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Intentional treatment with tofacitinib in a patient with severe refractory ulcerative colitis and concomitant Sars-CoV-2 infection

Published:September 04, 2022DOI:https://doi.org/10.1016/j.dld.2022.08.038
      Dear Editor,
      We have recently used Tofacitinib (TOFA) in a patient with severe ulcerative colitis (UC) refractory to intensive intravenous steroid treatment (IIVT) and with concomitant SARS-CoV-2 infection. Data addressing characteristics and outcomes of TOFA-treated UC patients with COVID-19 are limited and, to our knowledge, no cases of intentional TOFA therapy for steroid refractory UC in COVID-19 patients have been reported.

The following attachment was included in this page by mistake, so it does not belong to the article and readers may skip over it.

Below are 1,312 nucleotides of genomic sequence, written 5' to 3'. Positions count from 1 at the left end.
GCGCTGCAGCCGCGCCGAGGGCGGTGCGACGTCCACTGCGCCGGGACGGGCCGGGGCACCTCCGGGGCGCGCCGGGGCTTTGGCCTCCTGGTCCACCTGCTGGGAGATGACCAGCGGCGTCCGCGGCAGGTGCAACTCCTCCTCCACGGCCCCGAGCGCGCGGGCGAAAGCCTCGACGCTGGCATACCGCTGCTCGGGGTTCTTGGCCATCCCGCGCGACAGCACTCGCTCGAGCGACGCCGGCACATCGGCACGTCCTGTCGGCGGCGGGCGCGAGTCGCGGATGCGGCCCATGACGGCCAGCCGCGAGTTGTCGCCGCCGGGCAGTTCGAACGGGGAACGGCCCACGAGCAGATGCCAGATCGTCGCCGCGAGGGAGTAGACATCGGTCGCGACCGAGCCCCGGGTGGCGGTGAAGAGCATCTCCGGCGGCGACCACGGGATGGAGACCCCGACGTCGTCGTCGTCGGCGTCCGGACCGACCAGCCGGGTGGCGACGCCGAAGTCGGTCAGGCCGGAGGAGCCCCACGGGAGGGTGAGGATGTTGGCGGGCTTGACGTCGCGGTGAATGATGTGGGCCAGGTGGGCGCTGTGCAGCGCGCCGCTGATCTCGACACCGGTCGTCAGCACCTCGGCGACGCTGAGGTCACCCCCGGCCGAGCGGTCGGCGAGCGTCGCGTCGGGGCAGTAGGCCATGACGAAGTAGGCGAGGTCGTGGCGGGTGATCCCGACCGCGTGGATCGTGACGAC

The patient was a 39 years-old woman who came to our first observation in January 2022 for a severe UC flare. She had a long history of left-sided UC followed in another tertiary center, without comorbidities in her past history. In September 2021 she experienced an acute severe attack requiring hospitalization, IIVT, and a rescue therapy with Infliximab (IFX) due to steroid refractoriness. She achieved complete clinical remission but a severe infusion reaction occurred during the first IFX maintenance dose. Shift to Adalimumab was then performed but a secondary loss of response progressively occurred finally leading to admission in the emergency room of our hospital with a severe acute flare: bloody diarrhea (8–10 movements per day), crampy abdominal pain, fever (37.6 °C), moderate anemia (Hb 9.8 g/dl), elevated C reactive protein (CRP 20 mg/dl - normal range <0.8 mg/dl), partial Mayo score 9. Body Mass Index was normal. No pathogens, ova or parasites could be detected in stools as well as Clostridium difficile toxin A and B. Abdomen x-ray findings were unremarkable. At admission, patient tested positive to a routine RT-PCR molecular swab for Sars-CoV-2 without respiratory symptoms and normal high-resolution CT scan, and was therefore admitted to COVID-19 ward. Of note, at the time of admission, the patient had not received any dose of COVID-19 vaccine before. Sigmoidoscopy showed deep ulcerations in the sigmoid colon and superficial ulcers in the rectum (no CMV inclusions were observed on rectal and colonic biopsies). Initial treatment consisted of intravenous and rectal steroids, anti-thrombotic prophylaxis, and supportive measures. An incomplete clinical response occurred within 5 days: despite a reduction of diarrhea, urgency and rectal bleeding, bowel movements were 5–6 per day and CRP values were 6.4 mg/dl. A shared decision-making approach was taken and different therapeutic options (conservative versus surgery) were discussed. Tofacitinib (TOFA) 10 mg twice daily was then started. A substantial clinical response occurred after few days and the patient entered remission within 10 days. The subsequent clinical course was uneventful, no respiratory symptoms occurred, and, at 10 days, nasopharyngeal swab turned negative and the patient was discharged. At the end of 8 weeks TOFA induction, the dose was tapered to 5 mg twice daily. At six months after starting TOFA, the patient was in steroid-free clinical remission, CRP was in the normal range, and fecal calprotectin was 109 mcg/kg. Colonoscopy showed near complete mucosa healing: patchy erythema, friability, and pseudopolyps in the sigmoid colon.